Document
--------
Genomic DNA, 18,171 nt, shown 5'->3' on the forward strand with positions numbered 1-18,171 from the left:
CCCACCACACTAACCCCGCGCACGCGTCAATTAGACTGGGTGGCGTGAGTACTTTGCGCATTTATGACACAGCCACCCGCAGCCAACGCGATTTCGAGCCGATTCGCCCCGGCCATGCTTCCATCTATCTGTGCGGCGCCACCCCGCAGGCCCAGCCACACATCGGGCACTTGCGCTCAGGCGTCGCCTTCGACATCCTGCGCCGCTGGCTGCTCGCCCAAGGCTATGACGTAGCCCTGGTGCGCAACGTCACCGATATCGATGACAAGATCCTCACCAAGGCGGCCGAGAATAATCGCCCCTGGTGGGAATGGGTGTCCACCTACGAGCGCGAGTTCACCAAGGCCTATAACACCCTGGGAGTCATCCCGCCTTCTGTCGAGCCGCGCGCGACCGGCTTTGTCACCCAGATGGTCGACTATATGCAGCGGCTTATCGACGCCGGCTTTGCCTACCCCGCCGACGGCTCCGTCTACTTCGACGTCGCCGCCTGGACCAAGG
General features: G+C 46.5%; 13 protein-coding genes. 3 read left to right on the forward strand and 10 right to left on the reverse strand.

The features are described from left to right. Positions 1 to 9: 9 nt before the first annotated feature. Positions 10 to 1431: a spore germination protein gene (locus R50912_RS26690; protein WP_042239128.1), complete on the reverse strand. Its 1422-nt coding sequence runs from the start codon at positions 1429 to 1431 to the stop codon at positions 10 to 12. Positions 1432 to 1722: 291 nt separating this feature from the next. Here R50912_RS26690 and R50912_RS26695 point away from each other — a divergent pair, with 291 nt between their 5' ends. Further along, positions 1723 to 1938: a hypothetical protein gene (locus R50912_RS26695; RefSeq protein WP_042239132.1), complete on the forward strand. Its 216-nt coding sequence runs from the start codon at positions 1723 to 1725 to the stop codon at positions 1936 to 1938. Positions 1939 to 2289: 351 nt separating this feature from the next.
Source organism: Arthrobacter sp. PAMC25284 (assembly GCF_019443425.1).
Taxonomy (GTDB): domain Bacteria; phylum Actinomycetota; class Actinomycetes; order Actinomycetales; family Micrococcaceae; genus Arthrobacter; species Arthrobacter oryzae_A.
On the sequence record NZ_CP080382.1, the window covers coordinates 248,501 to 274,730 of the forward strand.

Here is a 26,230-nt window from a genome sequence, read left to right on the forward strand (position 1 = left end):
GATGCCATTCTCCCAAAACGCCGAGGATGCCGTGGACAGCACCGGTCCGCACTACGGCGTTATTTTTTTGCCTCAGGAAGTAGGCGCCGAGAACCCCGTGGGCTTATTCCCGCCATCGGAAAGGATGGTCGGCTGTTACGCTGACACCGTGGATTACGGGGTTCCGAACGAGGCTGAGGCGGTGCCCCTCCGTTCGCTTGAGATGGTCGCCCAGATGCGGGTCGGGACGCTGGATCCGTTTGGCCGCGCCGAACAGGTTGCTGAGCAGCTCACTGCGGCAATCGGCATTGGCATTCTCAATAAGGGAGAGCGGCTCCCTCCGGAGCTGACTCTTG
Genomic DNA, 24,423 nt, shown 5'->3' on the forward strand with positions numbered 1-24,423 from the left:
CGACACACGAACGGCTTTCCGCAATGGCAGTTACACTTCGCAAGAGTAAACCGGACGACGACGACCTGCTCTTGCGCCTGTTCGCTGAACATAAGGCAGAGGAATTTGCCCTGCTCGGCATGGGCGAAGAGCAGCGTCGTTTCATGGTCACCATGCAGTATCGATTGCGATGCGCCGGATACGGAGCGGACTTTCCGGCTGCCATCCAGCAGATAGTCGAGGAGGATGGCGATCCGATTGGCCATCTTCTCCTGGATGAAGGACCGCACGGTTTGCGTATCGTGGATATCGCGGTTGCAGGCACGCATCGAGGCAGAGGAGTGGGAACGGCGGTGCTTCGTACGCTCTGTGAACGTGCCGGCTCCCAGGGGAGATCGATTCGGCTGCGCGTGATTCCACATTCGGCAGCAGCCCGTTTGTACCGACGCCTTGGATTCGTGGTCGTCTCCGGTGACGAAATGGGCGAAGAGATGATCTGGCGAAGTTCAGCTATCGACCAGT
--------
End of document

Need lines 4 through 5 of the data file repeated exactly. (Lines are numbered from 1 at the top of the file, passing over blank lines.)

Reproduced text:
The features are described from left to right. Positions 1 to 9: 9 nt before the first annotated feature. Positions 10 to 1431: a spore germination protein gene (locus R50912_RS26690; protein WP_042239128.1), complete on the reverse strand. Its 1422-nt coding sequence runs from the start codon at positions 1429 to 1431 to the stop codon at positions 10 to 12. Positions 1432 to 1722: 291 nt separating this feature from the next. Here R50912_RS26690 and R50912_RS26695 point away from each other — a divergent pair, with 291 nt between their 5' ends. Further along, positions 1723 to 1938: a hypothetical protein gene (locus R50912_RS26695; RefSeq protein WP_042239132.1), complete on the forward strand. Its 216-nt coding sequence runs from the start codon at positions 1723 to 1725 to the stop codon at positions 1936 to 1938. Positions 1939 to 2289: 351 nt separating this feature from the next.
Source organism: Arthrobacter sp. PAMC25284 (assembly GCF_019443425.1).